Petit fours

Then finally, five hours after we had first entered the restaurant, we staggered out in a daze.

Most restaurants are easy to understand, even if they have high reputations. I have been to other three-star Michelins which are much less complicated. I am not sure if I love L'Espérance. It challenged my senses, astonished me and also disappointed me a little. The Dining Partner and I have been discussing it on and off ever since that afternoon.

Would I recommend it? Only if you are serious about food and love a challenge. Check around online for reviews of this place; it's definitely not for everyone. Would I go there again myself? Of course.

L'Espérance à Vézelay
Marc Meneau, Chef
St. Père-sous-Vézelay, France
Web site

Footnote: Since the Dining Partner was driving, and I don't like to drink more than other people I'm eating with, we just had two glasses each of the house wines, a white and red - an excellent deal since they own their own vineyards.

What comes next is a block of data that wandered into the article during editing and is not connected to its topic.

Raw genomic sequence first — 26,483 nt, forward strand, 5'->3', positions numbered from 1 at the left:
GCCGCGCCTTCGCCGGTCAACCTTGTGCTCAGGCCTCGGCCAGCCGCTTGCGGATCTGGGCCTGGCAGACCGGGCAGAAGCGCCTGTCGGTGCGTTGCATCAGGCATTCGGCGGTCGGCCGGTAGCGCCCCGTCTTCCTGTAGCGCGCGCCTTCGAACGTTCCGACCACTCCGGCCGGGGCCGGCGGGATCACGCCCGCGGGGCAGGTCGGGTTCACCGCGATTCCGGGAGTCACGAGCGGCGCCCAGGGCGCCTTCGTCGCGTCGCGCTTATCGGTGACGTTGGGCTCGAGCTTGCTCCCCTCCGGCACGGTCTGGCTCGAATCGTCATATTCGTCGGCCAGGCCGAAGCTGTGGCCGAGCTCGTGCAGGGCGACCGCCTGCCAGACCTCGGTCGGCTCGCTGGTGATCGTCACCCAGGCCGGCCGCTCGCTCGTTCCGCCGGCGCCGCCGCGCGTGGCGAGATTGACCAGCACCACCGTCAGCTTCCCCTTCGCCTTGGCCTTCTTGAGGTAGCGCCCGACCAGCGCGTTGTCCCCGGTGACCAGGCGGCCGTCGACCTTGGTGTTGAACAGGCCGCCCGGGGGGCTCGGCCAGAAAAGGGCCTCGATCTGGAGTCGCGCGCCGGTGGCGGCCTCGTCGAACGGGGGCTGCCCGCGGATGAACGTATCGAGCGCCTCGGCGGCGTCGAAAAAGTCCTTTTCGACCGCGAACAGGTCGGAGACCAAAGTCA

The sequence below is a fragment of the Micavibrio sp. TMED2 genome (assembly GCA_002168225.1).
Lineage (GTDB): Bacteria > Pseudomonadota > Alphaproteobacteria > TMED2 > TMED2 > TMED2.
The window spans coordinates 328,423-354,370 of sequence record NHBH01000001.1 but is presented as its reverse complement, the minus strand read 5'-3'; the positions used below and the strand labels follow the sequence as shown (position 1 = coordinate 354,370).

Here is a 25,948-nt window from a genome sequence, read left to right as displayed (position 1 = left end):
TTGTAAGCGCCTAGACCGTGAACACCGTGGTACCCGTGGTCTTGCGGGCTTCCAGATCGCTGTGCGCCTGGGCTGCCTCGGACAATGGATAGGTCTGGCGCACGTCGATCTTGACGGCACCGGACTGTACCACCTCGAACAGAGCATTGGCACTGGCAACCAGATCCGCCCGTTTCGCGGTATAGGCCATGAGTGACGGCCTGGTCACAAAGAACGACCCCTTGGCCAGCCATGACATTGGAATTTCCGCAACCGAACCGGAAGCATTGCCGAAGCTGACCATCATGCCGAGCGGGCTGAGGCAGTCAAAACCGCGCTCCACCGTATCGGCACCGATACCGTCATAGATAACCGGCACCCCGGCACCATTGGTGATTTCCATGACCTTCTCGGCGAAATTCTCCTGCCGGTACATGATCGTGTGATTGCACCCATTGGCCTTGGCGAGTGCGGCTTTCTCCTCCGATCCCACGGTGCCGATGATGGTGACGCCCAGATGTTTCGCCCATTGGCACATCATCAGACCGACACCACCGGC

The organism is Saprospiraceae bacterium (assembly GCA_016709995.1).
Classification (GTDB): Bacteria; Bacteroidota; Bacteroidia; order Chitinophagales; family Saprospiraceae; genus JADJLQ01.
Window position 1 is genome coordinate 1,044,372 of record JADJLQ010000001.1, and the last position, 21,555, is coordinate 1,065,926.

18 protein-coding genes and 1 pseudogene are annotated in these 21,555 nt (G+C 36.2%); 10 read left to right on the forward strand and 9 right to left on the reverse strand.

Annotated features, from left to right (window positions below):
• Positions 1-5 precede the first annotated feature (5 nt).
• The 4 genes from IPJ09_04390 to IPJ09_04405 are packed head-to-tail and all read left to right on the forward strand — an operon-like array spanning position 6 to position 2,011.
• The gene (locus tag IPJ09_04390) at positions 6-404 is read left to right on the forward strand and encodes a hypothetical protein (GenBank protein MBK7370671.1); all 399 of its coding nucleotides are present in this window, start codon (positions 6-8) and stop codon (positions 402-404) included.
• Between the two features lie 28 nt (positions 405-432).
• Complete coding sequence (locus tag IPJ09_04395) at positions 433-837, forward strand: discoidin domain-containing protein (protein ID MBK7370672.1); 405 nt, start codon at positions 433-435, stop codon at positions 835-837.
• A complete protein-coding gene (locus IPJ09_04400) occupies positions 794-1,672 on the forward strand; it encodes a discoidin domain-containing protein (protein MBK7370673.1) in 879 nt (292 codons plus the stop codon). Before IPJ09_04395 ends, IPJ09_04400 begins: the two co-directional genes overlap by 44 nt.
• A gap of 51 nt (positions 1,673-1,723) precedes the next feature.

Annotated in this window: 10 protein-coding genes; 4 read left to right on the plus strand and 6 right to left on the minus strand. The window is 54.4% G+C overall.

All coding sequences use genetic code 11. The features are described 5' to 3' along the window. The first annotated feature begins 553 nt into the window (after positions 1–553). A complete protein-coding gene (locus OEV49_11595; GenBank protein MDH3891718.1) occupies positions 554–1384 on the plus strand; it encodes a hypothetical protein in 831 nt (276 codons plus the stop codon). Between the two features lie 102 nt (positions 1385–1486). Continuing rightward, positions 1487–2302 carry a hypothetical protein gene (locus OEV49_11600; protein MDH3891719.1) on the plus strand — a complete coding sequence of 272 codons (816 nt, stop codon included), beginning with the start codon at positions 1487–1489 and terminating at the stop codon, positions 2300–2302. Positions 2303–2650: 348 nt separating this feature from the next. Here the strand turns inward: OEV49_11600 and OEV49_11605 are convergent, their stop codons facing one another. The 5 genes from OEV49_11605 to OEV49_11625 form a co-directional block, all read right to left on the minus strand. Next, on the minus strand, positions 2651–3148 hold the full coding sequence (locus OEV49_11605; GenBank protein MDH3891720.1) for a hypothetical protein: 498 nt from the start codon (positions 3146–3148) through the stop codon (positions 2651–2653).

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Oh my god. That meal is beyond words. I am just amazed at some of these things. well all of them really.

What a great review. I too have dined at L'Esperance and was left with the same feelings of delight and vague confusion. It was like eating in a dream. It really isn't about eating so much as tasting. So ephemeral. And so expensive. Worth it? Actually, yes. A once in a lifetime experience.

The entire meal was exceptional. My grandfather was a cordon bleu chef and I NEVER experienced a meal like that before. I have attended Escoffier dinners and Chefs de Cuisine dinners and NEVER have a had a dinner like Chef Marc's tasting menu. Since my meal, I have been searching and searching for the recipe for Marc Meneau's Marie Antoinette. He sat with us during dessert and gave us the ingredient list. We have researched the micro cuisine techniques that he, no doubt, has employed. But, we REALLY need a recipe. Anyone have it???? Willing to share??? Exclusively for home use and our own enjoyment!!!!!!!!!!!!!!!!!!!!!!